Turkey’s High-Profile IPOs Aren’t Living Up to the HypeBy and
Little sign of pent up investor demand, judging by volume
IPOs were expensive, companies not well known: Levashova
If there was pent up demand from investors for new Turkish stocks after four years of meager supplies, it isn’t showing.
Average trading volumes for three of the latest Turkish companies to hold initial public offerings -- Global Ports Holding Ltd. and DP Eurasia NV in London and Mavi Jeans in Istanbul -- have slumped to a trickle in the weeks following their market debuts.
“Turkish IPOs were quite high-priced and so they didn’t generate a lot of post-IPO demand,” Anastasia Levashova, a portfolio manager at Blackfriars Asset Management in London, said in emailed comments. The European summer holiday lull and the fact that potential investors had “little knowledge about these companies” may have been further factors behind the unenthusiastic trading, she said.
Trading in Global Ports, a cruise-ports operator controlled by Istanbul-based Global Yatirim Holding AS, has averaged 4.5 percent of the volume recorded on its May 15 debut in subsequent sessions, according to data compiled by Bloomberg. DP Eurasia, which operates Domino’s Pizza restaurants in Turkey, Russia, Azerbaijan and Georgia, has seen a similar pattern since its June 28 London listing. The same goes for Mavi Jeans, which started trading in Istanbul on June 15.
“People bought known stocks at a discount and had no need to chase new, large IPOs with an unknown track record,” Levashova said.
Companies in emerging markets have stepped up IPOs this year to benefit from increased international investor appetite for riskier assets. Firms in eastern Europe have raised $2.5 billion so far in 2017, twice as much as a year earlier. Turkish companies are also testing the waters with share sales, after almost three years of political instability discouraged international investors.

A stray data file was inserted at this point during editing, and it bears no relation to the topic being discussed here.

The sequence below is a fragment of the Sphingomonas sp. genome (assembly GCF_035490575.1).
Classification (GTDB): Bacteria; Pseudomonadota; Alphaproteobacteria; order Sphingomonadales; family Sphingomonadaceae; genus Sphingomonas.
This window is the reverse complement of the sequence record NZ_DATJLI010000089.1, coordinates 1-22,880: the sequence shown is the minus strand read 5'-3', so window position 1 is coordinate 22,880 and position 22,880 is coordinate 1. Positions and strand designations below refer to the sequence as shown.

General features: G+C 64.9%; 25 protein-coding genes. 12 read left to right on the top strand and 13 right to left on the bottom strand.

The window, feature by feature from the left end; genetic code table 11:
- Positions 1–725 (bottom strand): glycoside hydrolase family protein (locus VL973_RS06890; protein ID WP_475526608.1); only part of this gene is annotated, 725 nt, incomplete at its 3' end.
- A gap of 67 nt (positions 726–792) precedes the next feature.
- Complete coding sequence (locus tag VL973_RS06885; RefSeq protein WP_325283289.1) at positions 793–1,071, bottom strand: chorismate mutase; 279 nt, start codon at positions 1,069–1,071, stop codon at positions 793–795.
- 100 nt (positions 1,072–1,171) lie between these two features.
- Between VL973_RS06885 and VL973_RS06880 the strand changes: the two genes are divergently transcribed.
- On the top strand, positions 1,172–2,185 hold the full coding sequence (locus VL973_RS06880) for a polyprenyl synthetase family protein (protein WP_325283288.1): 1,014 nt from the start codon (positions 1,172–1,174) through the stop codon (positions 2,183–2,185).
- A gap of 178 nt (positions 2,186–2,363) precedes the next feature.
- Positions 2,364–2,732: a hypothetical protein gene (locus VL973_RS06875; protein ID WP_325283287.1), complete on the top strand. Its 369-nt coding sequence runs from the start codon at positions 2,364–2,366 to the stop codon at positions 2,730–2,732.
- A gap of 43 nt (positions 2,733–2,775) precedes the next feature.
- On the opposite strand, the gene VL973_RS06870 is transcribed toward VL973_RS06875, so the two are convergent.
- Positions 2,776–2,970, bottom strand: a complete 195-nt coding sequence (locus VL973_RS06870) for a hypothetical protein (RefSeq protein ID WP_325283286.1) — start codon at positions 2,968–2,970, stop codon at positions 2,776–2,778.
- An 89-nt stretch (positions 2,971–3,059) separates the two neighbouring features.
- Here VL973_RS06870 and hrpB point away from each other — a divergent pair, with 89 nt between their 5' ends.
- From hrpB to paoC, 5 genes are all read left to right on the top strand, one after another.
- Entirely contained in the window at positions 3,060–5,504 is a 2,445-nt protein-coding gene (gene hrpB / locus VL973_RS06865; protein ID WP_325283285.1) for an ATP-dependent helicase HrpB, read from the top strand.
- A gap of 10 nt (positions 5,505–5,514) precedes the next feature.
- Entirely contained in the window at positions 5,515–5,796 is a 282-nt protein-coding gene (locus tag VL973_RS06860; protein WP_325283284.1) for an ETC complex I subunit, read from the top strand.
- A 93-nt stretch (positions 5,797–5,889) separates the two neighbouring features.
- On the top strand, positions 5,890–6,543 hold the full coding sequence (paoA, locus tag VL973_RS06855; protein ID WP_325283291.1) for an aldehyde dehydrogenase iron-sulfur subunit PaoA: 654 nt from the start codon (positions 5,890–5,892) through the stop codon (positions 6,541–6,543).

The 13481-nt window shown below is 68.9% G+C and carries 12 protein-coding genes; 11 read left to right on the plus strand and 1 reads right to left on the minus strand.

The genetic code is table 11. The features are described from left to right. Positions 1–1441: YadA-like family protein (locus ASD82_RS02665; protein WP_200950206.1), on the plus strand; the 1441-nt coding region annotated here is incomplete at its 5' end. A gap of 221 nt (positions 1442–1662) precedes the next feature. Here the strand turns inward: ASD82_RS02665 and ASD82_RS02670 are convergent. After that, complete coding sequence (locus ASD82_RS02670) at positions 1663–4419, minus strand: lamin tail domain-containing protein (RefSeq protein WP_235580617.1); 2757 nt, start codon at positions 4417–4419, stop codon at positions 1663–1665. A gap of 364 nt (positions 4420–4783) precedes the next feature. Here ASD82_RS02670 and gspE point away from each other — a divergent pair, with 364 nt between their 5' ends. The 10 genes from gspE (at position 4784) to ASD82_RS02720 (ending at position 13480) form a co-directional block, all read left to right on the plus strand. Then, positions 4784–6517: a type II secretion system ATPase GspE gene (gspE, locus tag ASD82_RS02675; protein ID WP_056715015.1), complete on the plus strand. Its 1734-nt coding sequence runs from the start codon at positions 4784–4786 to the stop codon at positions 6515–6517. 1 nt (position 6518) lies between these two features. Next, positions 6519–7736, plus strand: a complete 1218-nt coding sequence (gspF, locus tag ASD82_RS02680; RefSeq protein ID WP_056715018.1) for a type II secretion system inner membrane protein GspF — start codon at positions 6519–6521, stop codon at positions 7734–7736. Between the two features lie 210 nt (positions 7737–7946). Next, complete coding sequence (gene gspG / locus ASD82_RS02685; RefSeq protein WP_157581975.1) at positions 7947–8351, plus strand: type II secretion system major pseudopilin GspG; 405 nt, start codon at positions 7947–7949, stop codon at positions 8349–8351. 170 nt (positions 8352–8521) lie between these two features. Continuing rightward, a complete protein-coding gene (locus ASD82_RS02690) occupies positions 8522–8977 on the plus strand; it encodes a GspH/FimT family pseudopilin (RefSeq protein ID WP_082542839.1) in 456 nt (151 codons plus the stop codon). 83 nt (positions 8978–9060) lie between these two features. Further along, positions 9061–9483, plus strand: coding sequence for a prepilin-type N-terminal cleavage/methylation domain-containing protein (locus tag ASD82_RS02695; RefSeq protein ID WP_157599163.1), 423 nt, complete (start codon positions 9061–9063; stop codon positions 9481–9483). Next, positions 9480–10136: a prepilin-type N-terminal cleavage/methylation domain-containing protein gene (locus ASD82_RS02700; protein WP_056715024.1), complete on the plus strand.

A lack of trading volume for a new stock is “normal,” Borsa Istanbul Executive Vice President Korkmaz Ergun said in an interview on Wednesday. “Its investors are mostly foreigners and they don’t engage in trading immediately. As they enter the game in time, shares in circulation will rise, too.”
The IPOs by Global Ports, DP Eurasia and Mavi earned their owners a combined $673 million -- 97 percent of the amount raised in Turkish initial share sales this year, which is the highest total for the country since 2011, according to data compiled by Bloomberg. EON SE unit Enerjisa Enerji, Memorial Health Group, Tab Gida, the largest Burger King franchise holder outside the U.S., and Baskent Gaz are among companies said to be considering share sales in London or Istanbul, according to people familiar with the plans.
Another signal of tepid interest in the new listings is a dearth of analyst coverage: none follow DP Eurasia or Mavi Jeans, according to Bloomberg data. Global Ports has three -- Shore Capital, Goldman Sachs Inc. and Barclays. Goldman Sachs and Barclays were global coordinators for the Global Ports IPO. Mavi and Global Ports traded below their IPO prices as of Wednesday. DP Eurasia has gained 1.2 percent.
“According to related regulations, there is a quiet period of 40 days for equity research analysts following the initial public offering,” Selim Kender, chief strategy officer and head of investor relations at DP Eurasia, said in an emailed statement. “During this period, analysts can’t issue research reports. For us, this period ends Aug. 7, when research reports on DP Eurasia from our advisers Morgan Stanley and Citigroup are planned to be published.”
In the case of Mavi, beyond those investors invited to buy the stock, “there is not a significant conviction about the company yet,” said Gulsen Ayaz, head of institutional sales and trading at Deniz Invest in Istanbul. “And in order for that conviction to shape up, and perhaps awareness about the stock to increase, some analyst coverage and a proven track record is needed,” she said.
Mavi fell 0.9 percent to 41.74 liras in Istanbul by 2:37 p.m. In London, DP Eurasia dropped 2.9 percent and Global Ports rose 0.2 percent.
— With assistance by Fercan Yalinkilic, and Taylan Bilgic